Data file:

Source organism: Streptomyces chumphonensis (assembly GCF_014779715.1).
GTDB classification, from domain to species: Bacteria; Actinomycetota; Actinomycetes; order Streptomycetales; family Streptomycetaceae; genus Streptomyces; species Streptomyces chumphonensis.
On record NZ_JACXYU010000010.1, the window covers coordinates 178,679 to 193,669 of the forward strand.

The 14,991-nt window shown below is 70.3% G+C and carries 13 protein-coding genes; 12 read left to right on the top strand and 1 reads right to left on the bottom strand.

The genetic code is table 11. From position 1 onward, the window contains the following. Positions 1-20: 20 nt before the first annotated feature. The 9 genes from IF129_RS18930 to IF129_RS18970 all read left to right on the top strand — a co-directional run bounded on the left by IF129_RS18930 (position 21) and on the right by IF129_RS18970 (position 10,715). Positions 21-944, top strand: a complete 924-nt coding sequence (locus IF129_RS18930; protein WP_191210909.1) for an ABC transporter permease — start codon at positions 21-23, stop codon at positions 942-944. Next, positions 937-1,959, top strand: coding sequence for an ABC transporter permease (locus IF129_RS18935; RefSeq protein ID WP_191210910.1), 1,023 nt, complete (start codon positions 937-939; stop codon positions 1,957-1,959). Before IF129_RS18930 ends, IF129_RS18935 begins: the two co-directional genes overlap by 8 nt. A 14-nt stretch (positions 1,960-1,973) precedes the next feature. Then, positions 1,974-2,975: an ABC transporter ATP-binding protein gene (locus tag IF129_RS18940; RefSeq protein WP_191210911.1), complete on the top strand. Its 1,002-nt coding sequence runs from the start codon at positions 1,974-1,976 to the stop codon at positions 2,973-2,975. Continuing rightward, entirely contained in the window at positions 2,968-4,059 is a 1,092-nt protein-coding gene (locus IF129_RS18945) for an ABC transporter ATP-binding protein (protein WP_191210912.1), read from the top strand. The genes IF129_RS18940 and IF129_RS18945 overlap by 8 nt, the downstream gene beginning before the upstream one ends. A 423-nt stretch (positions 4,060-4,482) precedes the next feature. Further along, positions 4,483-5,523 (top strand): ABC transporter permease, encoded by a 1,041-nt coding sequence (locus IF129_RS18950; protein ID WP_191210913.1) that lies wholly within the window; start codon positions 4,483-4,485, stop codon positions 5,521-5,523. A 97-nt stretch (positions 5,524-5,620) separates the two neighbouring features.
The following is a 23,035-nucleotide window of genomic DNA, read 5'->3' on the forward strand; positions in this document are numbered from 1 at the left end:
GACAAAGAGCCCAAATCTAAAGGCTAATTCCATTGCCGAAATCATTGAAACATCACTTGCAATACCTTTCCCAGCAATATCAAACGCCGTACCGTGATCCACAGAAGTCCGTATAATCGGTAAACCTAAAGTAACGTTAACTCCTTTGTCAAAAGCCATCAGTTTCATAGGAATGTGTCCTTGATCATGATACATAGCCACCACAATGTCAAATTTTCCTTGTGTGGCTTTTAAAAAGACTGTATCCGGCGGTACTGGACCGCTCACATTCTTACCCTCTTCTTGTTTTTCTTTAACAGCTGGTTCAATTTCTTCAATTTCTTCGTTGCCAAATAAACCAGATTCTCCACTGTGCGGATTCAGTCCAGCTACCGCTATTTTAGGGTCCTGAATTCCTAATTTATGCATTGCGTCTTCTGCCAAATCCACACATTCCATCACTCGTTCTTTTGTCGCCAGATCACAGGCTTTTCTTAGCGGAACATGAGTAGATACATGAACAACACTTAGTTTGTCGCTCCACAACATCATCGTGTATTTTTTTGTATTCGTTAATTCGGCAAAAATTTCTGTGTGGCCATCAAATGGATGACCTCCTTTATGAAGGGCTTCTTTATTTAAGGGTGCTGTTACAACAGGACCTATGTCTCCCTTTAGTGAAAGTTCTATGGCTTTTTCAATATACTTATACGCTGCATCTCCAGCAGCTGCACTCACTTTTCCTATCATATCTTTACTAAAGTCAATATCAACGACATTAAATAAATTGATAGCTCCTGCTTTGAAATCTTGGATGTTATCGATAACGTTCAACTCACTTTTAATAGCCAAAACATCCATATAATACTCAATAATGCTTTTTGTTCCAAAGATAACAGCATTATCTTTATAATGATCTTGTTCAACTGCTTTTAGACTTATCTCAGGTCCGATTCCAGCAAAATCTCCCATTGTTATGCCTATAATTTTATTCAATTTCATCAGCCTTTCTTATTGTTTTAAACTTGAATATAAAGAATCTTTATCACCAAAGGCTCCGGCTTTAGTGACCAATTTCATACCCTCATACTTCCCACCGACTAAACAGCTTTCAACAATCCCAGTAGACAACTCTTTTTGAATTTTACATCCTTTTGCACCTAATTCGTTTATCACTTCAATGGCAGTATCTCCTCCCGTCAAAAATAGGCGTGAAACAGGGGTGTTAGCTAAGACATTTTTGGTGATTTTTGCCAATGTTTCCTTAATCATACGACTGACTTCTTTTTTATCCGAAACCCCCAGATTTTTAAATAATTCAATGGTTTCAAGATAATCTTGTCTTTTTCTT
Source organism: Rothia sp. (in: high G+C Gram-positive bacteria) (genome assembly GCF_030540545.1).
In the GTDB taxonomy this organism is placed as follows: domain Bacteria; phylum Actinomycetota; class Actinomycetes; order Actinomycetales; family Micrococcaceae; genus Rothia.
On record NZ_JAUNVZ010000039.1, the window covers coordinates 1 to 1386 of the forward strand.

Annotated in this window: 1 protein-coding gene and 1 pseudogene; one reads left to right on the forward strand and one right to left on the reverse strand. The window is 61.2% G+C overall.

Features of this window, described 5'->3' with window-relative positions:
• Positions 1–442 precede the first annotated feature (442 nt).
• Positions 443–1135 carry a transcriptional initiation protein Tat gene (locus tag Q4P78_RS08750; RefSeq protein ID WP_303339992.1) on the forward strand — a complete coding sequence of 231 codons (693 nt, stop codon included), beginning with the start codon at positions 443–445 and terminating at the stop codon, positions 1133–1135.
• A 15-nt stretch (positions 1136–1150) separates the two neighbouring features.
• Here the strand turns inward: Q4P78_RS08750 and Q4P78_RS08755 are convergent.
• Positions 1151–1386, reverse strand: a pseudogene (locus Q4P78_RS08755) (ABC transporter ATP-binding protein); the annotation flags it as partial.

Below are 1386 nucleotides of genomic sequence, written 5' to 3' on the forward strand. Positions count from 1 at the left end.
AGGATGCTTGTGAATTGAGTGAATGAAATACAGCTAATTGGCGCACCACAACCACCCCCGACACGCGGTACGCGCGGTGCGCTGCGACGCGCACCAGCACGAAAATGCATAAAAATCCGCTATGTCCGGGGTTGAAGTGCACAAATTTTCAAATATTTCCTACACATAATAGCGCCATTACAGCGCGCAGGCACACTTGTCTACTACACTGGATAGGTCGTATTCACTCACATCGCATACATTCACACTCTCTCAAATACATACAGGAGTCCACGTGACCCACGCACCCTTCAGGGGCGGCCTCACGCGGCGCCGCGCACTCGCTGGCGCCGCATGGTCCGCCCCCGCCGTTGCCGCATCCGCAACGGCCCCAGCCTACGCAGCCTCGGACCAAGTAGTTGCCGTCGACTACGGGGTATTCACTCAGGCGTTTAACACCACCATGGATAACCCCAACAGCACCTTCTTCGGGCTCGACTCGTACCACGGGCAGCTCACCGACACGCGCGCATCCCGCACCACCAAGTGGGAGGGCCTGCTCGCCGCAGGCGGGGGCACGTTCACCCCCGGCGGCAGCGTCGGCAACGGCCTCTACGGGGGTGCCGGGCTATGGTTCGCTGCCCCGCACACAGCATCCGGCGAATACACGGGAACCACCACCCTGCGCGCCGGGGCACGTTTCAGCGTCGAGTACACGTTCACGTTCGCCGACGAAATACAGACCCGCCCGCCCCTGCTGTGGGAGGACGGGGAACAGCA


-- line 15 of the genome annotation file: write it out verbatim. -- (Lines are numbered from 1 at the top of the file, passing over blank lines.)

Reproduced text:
• A 15-nt stretch (positions 1136–1150) separates the two neighbouring features.